I discussed the concepts with the client and came up with two “tight” sketches (for me that is). The client wanted to convey a person in their office being interrupted. So I worked up two sketches for him with which to build the final.

The first…

From the “interruptee’s” perspective. The second…

The “interrupter’s” perspective. The client chose this particular option. Again with the honesty, this was not my favorite choice. 🙂

And here’s where I dive in depth into the actual failed experiment. Since I actually use a lot of illustration where I work as a designer, I was wondering if my style is being seen as “too cartoony” and not “artistic” enough. Meaning, more texture, more painterly. That tends to be what most decision makers gravitate towards. So, I have admittedly been feeling a little self-conscious about my illustration style.

I actually do paint, mainly in oil, but I’ve since developed a particular illustration style which is structurally at odds with how I paint. I have a painterly, realistic style of oil painting, my illustration style…not so much. Now, I can paint with acrylics, but I don’t use them as often as I’ve used oil paint.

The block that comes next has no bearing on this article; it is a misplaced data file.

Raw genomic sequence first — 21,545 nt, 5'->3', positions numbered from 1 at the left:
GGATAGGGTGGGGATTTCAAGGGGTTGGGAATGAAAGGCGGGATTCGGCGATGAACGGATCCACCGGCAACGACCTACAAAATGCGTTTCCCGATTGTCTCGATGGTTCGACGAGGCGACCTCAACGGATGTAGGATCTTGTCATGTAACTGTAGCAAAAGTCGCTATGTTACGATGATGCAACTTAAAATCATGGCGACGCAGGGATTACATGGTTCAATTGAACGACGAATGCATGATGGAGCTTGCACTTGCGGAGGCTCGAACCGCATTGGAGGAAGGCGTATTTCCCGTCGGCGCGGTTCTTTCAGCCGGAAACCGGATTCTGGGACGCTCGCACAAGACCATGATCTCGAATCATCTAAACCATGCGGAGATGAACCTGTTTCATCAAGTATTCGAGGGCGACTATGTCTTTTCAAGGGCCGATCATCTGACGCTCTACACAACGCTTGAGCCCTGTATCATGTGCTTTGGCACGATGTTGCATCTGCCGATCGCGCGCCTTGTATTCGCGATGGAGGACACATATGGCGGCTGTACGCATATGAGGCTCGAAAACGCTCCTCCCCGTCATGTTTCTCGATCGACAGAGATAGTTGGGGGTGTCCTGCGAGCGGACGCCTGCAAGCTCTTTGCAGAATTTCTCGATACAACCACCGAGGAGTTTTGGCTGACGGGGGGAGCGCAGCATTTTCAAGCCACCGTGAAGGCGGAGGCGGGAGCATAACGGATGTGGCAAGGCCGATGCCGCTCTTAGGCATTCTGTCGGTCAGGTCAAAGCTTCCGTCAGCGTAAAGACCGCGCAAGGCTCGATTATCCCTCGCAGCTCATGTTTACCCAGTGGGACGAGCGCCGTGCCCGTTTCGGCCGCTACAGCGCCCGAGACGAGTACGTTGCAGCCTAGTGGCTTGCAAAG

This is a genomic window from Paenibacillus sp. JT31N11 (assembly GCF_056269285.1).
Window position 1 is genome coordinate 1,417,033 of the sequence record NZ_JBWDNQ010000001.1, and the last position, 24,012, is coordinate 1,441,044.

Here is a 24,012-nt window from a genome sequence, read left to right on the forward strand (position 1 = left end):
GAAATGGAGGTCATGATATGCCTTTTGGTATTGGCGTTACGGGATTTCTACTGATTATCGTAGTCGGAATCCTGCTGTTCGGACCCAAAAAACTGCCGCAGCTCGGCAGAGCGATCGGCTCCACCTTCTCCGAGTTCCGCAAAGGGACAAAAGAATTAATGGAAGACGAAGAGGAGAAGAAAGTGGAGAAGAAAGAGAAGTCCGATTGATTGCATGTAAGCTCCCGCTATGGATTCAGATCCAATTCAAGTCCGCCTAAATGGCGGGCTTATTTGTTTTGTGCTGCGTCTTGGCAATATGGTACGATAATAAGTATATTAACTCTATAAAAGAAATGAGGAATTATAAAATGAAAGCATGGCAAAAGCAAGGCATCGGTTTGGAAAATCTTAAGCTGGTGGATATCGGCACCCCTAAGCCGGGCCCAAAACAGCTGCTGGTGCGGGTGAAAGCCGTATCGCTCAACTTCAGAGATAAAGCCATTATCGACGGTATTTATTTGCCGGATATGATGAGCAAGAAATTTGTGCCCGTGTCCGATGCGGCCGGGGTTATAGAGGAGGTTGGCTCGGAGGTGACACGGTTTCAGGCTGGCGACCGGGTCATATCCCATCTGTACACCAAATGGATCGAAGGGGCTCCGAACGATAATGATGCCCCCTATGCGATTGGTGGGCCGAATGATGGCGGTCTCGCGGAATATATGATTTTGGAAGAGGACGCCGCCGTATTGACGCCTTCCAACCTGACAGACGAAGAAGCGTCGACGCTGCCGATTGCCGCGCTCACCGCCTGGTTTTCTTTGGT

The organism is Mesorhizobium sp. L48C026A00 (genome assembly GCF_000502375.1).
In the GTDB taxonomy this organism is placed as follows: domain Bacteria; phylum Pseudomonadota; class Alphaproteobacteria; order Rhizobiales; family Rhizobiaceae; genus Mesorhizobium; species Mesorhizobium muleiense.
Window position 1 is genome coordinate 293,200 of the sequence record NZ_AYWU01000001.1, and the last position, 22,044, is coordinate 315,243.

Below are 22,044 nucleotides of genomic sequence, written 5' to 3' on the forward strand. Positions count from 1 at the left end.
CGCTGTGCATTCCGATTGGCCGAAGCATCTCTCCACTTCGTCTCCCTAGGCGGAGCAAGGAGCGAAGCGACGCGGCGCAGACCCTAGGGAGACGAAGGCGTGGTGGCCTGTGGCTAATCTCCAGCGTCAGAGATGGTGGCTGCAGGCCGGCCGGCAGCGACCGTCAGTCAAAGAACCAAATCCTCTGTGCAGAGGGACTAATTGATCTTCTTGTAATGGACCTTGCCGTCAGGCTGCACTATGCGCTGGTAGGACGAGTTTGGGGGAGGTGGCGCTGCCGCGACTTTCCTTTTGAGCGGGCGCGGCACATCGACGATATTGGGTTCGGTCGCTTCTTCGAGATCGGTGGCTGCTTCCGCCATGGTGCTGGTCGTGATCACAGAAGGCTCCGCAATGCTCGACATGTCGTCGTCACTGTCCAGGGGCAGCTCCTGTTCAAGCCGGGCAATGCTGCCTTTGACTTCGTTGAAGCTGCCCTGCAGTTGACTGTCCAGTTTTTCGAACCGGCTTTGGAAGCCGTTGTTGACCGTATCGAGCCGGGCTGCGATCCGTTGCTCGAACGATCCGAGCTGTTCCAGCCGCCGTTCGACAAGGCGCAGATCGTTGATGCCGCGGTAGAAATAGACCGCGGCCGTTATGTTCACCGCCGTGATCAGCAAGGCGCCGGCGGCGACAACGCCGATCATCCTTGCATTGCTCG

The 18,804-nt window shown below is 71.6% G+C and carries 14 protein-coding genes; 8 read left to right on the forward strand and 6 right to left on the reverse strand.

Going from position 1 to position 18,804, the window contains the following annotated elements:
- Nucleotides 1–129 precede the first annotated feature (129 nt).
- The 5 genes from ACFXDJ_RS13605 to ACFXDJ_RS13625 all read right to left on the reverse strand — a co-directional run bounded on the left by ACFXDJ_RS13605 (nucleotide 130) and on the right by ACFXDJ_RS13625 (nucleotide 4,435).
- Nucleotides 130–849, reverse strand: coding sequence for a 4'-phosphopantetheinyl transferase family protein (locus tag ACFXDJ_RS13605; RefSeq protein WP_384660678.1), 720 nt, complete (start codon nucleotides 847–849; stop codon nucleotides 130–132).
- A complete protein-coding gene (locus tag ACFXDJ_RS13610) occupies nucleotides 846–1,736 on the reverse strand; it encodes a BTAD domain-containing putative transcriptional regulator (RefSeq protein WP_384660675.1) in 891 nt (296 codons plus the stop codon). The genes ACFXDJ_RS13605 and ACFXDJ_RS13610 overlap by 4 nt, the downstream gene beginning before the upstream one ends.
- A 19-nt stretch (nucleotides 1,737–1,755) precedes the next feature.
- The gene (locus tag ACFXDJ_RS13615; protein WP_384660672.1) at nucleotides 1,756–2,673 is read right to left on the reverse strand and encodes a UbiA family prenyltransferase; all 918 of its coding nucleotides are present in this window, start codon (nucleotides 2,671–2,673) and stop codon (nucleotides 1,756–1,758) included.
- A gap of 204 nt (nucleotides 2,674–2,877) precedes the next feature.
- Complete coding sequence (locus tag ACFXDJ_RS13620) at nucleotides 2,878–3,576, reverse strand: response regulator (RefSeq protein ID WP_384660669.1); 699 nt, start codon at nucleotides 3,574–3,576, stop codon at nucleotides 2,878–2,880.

I recently bought a new acrylic paint set to try to bridge the gap between my two ways of working. The problem I run into with acrylic paints is that the translucency of the paint varies greatly and I never know how the paint will react to the paper once I start using it. On this particular occasion it wasn’t working the way I wanted it to. I like my paint to be as opaque as possible.

To add the texture and the artistic element I was looking for I decided to paint the image.

Um, yeah…I was not feeling this. It didn’t feel like me. Taking a step back (and playing Art Director) it didn’t feel like a Terry Biddle illustration. The colors weren’t there, it just didn’t feel right. I also felt much of my inking was clumsy. I wonder also deep down, since this wasn’t my first choice, whether that might have been sitting in my subconscious. Yeah, I don’t really need to go here

So, what to do? This illustration could not be used as is. It just wasn’t up to snuff. So…I decided to use it as an underpainting, like I normally do with oil painting. But this time the canvas would be Photoshop.

Luckily, I was able to salvage my original ink lines (since they were dark enough). I isolated that on it’s on individual layer.

I did end up using the “imperfect” nature of the paint shadow outlines from the original painting in the final. What we ended up with is this…

I am happy with this version. I still have to crop the cover and add the typography, but this is pretty much the finished illustration. A far cry from where we started. This feels like I did it. At a later date I’ll show the cover and full book after it’s published (at this time sometime in August.)

This is my style, this is what I do, so cartoony, or comic booky…I should just embrace it! Do any other illustrators struggle with this I wonder?

Thanks for letting me share my personal screw up! See you again soon! 🙂